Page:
Smart Irrigation Month/Smart technologies PAIL supports precision irrigation By R. Andres Ferreyra, PhD; Dan Berne and Charles Hillyer, PhD

Modern farming depends upon data to meet the goals of high yields, efficiency and sustainability. In the case of precision irrigation, numerous software tools exist for deciding when and how much water to apply. However, rarely do these tools interoperate effectively. Data must be moved manually from one application to another, and the burden is on the grower to do the data management.

A nonprofit consortium of 230+ ag businesses, AgGateway’s Precision Ag Irrigation Language [PAIL] project has recently completed a set of data standards for exchanging the field observations data used to create irrigation scheduling plans and for operations of irrigation equipment to execute that plan and record the results. The PAIL data standard defines the structure and format of information

sent and received between two or more devices. Improving the ability to share data among equipment and software tools will reduce users’ effort, increase adoption and lead to greater water-use efficiency through improved accuracy and precision of irrigation management.

The internet of things [IoT] is an emerging technology that can support PAIL’s goals of enabling precision irrigation. The IoT can be thought of as an intelligent system of networks of “nodes” that are self-configurable, based on standards and communication protocols. An important concept is that both real-world physical and virtual objects can have their own identities and attributes. The IoT uses smart objects to observe and respond to real-world, physical changes. For example, measurements of physical properties such

as soil moisture can be combined with a virtual weather forecast and integrated into an irrigation decision support system.

Mesh networks form the backbone of irrigation IoT by providing wireless “nodes” rather than relying on a central point such as a PC or hub network. Mesh networks are self-organizing and scalable by simply adding more “nodes.” An irrigation mesh network could include a compact, solar-powered, wireless system for in-field measurement of soil moisture, temperature and other parameters. Sensor data from each node would be routed through a path automatically set up by the mesh network back to a central point where it can be uploaded to the web or on-site storage and made accessible to any authorized user with an internet-enabled PC or smart device.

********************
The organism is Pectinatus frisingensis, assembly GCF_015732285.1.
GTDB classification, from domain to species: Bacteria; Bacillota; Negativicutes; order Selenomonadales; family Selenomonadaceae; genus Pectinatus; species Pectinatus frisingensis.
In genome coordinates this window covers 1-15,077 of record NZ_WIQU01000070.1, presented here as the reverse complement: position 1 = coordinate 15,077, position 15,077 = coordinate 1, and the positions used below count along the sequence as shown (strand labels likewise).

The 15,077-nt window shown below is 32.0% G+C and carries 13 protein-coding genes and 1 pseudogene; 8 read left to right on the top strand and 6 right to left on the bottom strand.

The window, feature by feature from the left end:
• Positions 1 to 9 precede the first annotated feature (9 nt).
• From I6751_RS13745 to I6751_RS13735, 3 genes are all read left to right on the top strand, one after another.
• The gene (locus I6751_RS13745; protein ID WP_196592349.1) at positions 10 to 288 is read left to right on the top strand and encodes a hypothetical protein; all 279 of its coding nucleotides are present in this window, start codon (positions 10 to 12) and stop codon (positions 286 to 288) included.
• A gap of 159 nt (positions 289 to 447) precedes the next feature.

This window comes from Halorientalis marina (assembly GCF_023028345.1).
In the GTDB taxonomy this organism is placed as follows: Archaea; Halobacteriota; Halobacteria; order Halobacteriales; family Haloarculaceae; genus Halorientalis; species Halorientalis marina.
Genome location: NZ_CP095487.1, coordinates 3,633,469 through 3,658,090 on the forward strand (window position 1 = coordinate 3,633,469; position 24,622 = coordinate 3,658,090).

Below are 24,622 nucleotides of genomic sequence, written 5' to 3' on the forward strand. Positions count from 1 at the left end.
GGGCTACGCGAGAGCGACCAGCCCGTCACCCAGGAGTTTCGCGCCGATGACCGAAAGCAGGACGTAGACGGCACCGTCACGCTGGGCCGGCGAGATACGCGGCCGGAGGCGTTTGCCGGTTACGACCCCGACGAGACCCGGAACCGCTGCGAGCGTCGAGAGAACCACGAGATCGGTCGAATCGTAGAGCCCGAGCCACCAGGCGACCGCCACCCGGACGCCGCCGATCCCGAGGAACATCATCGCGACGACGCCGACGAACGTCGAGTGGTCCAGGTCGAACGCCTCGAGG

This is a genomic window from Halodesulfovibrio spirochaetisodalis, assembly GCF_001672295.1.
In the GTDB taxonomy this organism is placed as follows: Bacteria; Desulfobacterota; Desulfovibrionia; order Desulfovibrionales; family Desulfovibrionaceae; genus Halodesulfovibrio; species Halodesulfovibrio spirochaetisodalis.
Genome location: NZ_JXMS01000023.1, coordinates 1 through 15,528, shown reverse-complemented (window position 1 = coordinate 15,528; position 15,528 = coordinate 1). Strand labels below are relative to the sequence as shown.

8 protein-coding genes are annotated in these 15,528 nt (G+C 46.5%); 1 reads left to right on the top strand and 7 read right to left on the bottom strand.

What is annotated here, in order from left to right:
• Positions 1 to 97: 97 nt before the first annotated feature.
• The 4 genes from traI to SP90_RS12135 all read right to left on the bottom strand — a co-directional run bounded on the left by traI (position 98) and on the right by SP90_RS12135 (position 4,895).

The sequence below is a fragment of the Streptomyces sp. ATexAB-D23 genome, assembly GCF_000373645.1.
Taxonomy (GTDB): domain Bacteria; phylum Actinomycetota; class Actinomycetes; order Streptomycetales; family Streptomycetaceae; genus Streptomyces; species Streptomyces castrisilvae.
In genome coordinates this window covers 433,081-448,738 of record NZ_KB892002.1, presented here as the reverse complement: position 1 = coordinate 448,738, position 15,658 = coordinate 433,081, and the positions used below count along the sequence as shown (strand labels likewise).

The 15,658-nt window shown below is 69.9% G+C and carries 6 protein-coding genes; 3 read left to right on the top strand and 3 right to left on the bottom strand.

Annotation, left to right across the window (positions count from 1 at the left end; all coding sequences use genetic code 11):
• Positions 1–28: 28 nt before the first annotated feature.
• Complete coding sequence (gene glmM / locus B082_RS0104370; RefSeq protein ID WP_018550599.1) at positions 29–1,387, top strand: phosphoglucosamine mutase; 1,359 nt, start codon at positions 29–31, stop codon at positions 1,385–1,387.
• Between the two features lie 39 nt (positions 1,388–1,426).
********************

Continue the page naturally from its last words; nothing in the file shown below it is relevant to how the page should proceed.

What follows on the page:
IoT solutions go further by adding business value. For example, a vineyard in Melbourne, Australia, used sensors that tracked the water requirements for different grape varieties, displaying the results on an easy-to-read dashboard. Vineyard personnel could see when they were behind in their watering, understand how that would impact production and quality, and take appropriate action.

One of the outcomes of the PAIL project is an agriculture-specific implementation of the ISO 19156 standard for observations and measurements. Adoption of this standard by both IoT companies and traditional irrigation hardware and software technology providers will be a major step in solving growers’ interoperability problems.

A mesh network layout involving eight center pivots in two adjacent fields 24 Irr rrigation OD rigatiion TODAY | July 201 July 2017 Photo credit: Irrometer

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